Singapore offers to help bankroll China's global ambitions

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Singapore is offering up its financial industry to help bankroll China's ambition to develop a network of ports, railways, power plants and other projects across a broad swath of Asia, Europe and east Africa.

By partnering on financial matters, Singapore appears to be looking to smooth recently strained ties with China and profit from the Asian giant's rising global aspirations.

Experts say it faces stiff competition from other financial centers including Hong Kong and London, which also hope to play key roles in China's bid to integrate economies along the path of the historic Silk Road.

"Singapore has been a believer in China's rise," Singapore Foreign Affairs Minister Vivian Balakrishnan said after meeting with Chinese officials in Beijing on Monday. "This is a wonderful opportunity to restore, in a sense, these ancient trade links."

The small but economically powerful island nation also will work with China to advance a pending trade deal among the 10-nation Association of Southeast Asian Nations, China, India, Japan and others, Balakrishan said.

That deal has taken on enhanced significance since President Donald Trump withdrew the United States from another regional trade agreement, the Trans-Pacific Partnership, which included Singapore but not China or India. The U.S. is not part of the proposed new agreement, the Regional Comprehensive Economic Partnership.

Longstanding relations between China and Singapore were tested in recent months by Singapore's support for an international court ruling against China's territorial claims to most of the South China Sea.

Adding to the pressure, China in November seized a shipment of armored vehicles from Singapore that had taken part in military exercises in Taiwan, which China views as a break-away province. The nine armored vehicles were released in late January.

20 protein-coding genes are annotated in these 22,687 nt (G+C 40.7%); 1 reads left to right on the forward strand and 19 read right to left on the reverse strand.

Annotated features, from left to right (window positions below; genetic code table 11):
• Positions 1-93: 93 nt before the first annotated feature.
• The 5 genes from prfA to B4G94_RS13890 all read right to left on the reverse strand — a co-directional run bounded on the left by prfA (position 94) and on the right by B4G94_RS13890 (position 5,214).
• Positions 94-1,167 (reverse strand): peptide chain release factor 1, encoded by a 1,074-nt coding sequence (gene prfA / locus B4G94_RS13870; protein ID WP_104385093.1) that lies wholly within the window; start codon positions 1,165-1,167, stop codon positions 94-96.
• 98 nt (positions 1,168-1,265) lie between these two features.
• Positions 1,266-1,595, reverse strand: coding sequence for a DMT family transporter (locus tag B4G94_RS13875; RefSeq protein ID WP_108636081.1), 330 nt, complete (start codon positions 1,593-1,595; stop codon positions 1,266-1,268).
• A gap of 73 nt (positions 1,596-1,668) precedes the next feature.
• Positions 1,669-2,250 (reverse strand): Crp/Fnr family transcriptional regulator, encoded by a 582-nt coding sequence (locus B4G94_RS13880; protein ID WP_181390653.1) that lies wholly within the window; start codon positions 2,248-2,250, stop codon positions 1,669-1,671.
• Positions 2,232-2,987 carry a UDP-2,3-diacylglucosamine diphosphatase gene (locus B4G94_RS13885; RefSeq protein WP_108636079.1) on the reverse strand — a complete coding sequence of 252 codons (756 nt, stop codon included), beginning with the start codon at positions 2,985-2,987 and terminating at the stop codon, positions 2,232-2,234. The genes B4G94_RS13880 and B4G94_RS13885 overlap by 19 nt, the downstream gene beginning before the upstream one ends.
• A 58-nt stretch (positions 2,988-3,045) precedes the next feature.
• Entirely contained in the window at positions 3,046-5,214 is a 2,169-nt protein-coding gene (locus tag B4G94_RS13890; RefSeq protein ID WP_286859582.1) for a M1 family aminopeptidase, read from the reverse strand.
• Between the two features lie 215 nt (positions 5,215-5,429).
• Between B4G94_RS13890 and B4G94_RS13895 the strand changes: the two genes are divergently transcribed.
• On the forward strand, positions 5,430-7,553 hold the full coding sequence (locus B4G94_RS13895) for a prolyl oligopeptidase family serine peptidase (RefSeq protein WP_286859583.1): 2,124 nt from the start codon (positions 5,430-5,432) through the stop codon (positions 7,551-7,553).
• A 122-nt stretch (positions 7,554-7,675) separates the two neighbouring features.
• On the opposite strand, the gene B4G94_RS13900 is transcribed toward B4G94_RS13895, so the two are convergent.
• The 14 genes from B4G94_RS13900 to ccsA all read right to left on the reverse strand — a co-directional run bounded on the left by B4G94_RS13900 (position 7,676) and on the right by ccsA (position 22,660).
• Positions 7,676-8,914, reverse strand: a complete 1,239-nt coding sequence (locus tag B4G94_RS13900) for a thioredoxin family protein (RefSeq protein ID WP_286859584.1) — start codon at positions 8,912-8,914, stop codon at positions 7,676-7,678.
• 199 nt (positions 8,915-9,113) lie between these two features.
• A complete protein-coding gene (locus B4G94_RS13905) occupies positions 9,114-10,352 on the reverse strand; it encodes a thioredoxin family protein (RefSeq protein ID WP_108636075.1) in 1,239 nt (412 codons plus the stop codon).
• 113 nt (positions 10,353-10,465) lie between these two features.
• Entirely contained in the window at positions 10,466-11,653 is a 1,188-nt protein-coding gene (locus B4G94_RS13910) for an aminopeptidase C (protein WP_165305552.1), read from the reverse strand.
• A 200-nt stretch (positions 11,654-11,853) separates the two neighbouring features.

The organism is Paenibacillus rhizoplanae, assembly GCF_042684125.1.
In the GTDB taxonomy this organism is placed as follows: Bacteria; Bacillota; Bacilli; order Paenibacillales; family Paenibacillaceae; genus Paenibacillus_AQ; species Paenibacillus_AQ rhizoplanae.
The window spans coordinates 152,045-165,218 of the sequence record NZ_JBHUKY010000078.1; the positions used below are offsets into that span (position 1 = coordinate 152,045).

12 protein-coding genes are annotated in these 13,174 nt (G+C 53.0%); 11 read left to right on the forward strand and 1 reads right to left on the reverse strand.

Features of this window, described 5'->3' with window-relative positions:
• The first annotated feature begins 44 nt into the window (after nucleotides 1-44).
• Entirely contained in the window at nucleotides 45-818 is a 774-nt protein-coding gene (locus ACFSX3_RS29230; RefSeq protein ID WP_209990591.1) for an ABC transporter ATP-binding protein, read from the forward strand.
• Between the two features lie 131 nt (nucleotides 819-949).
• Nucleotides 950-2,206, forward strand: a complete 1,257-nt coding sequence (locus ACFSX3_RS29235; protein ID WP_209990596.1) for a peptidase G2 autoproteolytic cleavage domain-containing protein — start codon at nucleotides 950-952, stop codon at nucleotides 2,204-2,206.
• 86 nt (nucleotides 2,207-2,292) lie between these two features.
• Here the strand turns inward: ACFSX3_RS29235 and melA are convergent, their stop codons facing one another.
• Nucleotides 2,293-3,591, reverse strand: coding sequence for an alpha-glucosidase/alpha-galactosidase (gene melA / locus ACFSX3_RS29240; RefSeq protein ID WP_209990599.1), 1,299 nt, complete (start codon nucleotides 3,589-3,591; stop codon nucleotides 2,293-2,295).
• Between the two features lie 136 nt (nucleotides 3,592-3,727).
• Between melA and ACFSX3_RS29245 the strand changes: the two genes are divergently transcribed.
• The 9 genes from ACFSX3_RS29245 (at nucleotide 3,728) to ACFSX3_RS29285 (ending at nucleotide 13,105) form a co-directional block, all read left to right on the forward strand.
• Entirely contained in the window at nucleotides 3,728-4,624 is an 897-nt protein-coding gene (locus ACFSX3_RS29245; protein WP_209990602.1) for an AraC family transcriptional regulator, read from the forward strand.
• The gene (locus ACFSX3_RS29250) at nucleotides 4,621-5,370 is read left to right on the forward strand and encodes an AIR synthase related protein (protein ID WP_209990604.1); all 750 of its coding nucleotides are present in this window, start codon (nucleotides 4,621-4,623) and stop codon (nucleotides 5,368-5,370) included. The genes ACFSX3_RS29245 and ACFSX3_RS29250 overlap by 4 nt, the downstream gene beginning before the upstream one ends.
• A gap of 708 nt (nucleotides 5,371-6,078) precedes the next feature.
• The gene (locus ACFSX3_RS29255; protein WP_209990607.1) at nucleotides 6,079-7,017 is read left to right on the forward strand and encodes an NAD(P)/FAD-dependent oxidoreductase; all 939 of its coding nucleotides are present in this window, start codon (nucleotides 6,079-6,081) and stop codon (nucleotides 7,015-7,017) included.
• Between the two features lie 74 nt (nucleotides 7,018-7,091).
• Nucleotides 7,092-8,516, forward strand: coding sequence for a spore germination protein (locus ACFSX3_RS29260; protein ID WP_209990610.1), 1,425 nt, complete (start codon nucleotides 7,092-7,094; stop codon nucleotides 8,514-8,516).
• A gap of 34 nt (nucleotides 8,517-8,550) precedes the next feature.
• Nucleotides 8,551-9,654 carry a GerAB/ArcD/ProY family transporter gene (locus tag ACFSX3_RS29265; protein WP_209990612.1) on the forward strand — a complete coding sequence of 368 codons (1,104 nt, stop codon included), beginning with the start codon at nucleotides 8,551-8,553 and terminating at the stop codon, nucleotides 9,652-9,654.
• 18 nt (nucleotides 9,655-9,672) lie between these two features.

Chinese Foreign Minister Wang Yi made only a passing mention of those tensions during a joint media event Monday with Balakrishnan. When asked by a reporter about the situation in the South China Sea, Wang remarked that the various parties involved needed to guard against "interference" from outside the region.

But the emphasis was on cooperation.

Wang said the two nations had established a platform of shared interests that included Singapore's financial capabilities and a planned road, railway and port route from inland China to Singapore through the Chinese coastal province of Guangxi.

"In the face of a sluggish global economy and rising backlash against globalization, China and Singapore as champions of regional integration need to work together," Wang said.

Despite the mutual praise on display Monday, questions remain over how much financing of China's development plans will come from Singapore, said Chong Ja Ian, an assistant professor at Singapore's National University focused on Asia-Pacific politics.

Hong Kong in particular could prove a more attractive alternative, given that it's part of China and has significant experience working with Chinese firms and the Communist Party government, Chong said.

Chong added that Singapore does not see its ties with China as exclusive, meaning the smaller nation won't give up its relationships with the U.S. and others outside the region. The U.S. Navy has a support facility at the Port of Singapore since 1992 and periodically holds joint exercises with Singapore's navy.

That means underlying tensions are likely to continue between China and Singapore, Chong suggested. "Some in China may see too much of a role by other actors, particularly those it sees as rivals, as more concerning," he said.


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